To begin our 2017 series of Altmetric Ambassador Spotlight interviews we spoke to Jane Burns, Research Officer in the School of Nursing & Midwifery at the Royal College of Surgeons in Ireland (RSCI).
Jane has been an active member of our Ambassador programme since February 2015 and regularly presents on the application of altmetrics as part of her role at RSCI, as well as at University College Dublin where she is a part-time lecturer and PHD student. As well as this Jane is also a member of the Executive Council at the Library Association of Ireland and an active member of the research community on Social Media.
Jane’s passion for promoting altmetrics to her colleagues and students led to us ask her to speak in our first Ambassador webinar in December last year. We recently caught up with Jane to ask her about her current roles and to hear more about her latest plans for promoting altmetrics at upcoming events:
Tell us about your roles at the Royal College of Surgeons in Ireland and University College Dublin. What does a typical day involve for you?
Every day is different and that is why I love working at Royal College of Surgeons and lecturing at University College Dublin. RCSI is a fantastic place to work, our students and staff come from all over Ireland and the world. We are a medical school as well as other health professions such as physiotherapy, pharmacy and nursing.
My role in RCSI is Research Officer in the School of Nursing & Midwifery. I work on research projects and support my colleagues where their areas of research. I also teach writing for research and search strategy for our MSc and PhD students. Part of my role is to work with colleagues on grant applications and I serve on a number of internal research committees.
At University College Dublin I lecture in the School of Information & Communication Studies as well as the School of Education. Some of the courses I teach are Management for Information Professionals, Social Media & Health and Developing Education Digitisation Projects.
Where did you first hear about altmetrics? And what about them do you think is particularly useful for institutions such as yours?
My colleague, Michelle Dalton from UCD, introduced me to Altmetrics. I credit Michelle for introducing me to anything cool like this topic (as well as Twitter!). I think they are a great additional source of data to understand how research is being viewed, captured and in some cases interpreted. Especially for RCSI, as we are very involved in measuring our researchers citations but also in understanding what our impact is alternative sources such as social media – we we want to explore multiple levels of impact.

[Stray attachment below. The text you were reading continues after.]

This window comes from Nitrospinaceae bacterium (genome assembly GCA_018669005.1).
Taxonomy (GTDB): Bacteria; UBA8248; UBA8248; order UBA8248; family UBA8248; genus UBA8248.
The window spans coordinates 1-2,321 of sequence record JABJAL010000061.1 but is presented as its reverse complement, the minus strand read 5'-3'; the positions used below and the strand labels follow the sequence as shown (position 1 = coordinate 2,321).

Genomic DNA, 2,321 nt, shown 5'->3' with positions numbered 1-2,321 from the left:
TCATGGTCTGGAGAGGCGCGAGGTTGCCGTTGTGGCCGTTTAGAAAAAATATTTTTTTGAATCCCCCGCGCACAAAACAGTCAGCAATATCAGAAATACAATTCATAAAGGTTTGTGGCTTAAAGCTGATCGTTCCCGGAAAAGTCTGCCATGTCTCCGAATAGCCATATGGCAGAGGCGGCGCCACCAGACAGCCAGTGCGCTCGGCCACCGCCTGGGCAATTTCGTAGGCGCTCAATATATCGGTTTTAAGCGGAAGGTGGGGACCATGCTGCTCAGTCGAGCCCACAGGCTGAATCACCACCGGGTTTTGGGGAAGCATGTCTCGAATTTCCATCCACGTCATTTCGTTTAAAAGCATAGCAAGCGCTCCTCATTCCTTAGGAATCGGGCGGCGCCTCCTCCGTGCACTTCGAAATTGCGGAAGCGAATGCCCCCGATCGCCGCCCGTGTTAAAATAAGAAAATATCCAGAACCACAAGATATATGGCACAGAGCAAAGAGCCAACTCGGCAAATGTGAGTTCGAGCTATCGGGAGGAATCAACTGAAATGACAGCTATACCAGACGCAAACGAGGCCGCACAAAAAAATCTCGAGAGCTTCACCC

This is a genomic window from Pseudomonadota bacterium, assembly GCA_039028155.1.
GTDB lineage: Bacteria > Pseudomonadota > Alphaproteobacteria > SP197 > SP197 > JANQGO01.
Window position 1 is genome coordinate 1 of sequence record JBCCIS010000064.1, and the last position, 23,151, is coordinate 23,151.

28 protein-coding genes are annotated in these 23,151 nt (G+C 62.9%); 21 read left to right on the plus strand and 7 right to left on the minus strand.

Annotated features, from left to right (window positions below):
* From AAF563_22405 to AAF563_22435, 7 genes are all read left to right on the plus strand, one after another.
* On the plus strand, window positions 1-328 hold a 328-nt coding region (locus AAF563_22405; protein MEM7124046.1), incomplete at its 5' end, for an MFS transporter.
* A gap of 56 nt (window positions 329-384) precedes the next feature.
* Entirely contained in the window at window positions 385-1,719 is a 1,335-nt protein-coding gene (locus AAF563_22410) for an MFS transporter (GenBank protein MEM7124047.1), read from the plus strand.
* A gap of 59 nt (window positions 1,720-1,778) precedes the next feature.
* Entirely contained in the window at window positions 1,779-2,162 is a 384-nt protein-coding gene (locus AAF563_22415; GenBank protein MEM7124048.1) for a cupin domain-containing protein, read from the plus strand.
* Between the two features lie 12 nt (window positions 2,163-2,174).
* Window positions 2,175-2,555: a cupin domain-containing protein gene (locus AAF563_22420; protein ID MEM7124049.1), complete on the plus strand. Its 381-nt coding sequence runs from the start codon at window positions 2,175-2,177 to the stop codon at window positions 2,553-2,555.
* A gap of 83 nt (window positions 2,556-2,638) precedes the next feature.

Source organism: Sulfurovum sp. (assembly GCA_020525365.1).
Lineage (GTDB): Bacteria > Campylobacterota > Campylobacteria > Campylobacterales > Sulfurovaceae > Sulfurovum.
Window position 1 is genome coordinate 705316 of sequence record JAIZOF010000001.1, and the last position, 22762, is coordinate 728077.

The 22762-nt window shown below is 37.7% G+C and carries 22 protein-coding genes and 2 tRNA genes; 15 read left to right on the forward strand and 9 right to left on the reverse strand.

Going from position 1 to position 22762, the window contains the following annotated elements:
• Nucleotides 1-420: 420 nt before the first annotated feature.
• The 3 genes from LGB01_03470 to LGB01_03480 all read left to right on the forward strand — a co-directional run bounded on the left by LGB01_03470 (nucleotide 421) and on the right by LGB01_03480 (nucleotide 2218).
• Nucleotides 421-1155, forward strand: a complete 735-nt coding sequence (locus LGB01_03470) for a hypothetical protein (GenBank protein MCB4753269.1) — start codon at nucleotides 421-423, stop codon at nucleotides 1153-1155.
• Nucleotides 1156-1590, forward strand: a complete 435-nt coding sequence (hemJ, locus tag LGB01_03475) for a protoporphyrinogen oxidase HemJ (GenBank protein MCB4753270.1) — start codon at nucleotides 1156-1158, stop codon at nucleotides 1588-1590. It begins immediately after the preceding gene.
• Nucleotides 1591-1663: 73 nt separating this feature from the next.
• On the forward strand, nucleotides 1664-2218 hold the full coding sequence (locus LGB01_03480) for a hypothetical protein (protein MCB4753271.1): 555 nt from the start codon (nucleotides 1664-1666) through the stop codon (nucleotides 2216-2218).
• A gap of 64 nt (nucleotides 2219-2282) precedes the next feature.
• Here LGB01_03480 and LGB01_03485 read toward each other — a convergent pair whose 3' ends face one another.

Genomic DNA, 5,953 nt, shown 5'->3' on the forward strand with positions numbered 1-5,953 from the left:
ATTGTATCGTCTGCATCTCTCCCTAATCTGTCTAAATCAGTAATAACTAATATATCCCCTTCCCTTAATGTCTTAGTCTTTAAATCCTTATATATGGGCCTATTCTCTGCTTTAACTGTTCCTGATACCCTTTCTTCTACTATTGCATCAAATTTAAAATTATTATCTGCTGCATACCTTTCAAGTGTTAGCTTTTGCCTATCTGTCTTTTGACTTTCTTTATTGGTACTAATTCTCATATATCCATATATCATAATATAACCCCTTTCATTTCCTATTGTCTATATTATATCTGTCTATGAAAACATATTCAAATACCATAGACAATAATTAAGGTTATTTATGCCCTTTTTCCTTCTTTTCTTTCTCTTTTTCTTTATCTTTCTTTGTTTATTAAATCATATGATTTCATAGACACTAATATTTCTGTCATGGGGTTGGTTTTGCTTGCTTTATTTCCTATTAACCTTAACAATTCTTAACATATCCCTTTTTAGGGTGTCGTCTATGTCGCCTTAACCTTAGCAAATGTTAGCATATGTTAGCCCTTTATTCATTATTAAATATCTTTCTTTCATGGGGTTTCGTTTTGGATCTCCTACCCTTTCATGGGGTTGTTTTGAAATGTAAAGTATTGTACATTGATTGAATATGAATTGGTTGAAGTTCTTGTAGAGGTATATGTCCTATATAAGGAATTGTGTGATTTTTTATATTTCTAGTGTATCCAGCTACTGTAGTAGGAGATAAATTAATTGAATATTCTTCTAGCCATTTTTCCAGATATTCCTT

At UCD my students want to learn about the whole area of social media for their own research, but it’s also useful for them to be able to demonstrate skills in this area when looking for employment.
You regularly present on altmetrics to students at the RSCI and UCD. How do you prepare for these presentations? What information do you think is important to include?
I think it is important to be clear that altmetrics are not a replacement for traditional bibliometrics but rather a complementary alternative, especially for new researchers who know that there is a time delay for citations to accrue.
The power of almetrics to measure where research is getting attention is important for researchers to see if they are indeed reaching their target audience. The other really positive aspect I try to demonstrate is that, as a researcher, through engagement and self promotion you have the power to help raise awareness about your research, as well as opening yourself up to new opportunities to identify collaborators and build a positive online research community.
What plans do you have for promoting altmetrics in 2017?
There will be more presentations and workshops. In particular I am presenting at a major Irish Medical Conference INMED (Irish Network of Medical Educators) about the use of social media in research engagement ,and altmetrics are a big component of that presentation. My students will be looking at how Altmetric scores attention and applications for various case study projects.
What advice would you give any Librarians and Research officers trying to promote the use of altmetrics in their institution?
Here are my top tips:
- Engage with the Altmetric organisation – there are lots of online tutorials and the newsletters are a great way to learn what is happening. Also engage with them on Twitter.
- Spotlight Altmetric donuts in research that you use and encourage people to monitor own research.
- Present about the topic situated in a suite of other measurements and be clear about what altmetrics can and can’t do.
Importantly, the most important thing is to engage with people: they are curious you just have to show them the way.
To find out more about our program of over 200 Altmetric Ambassadors promoting altmetrics across the globe, visit our website.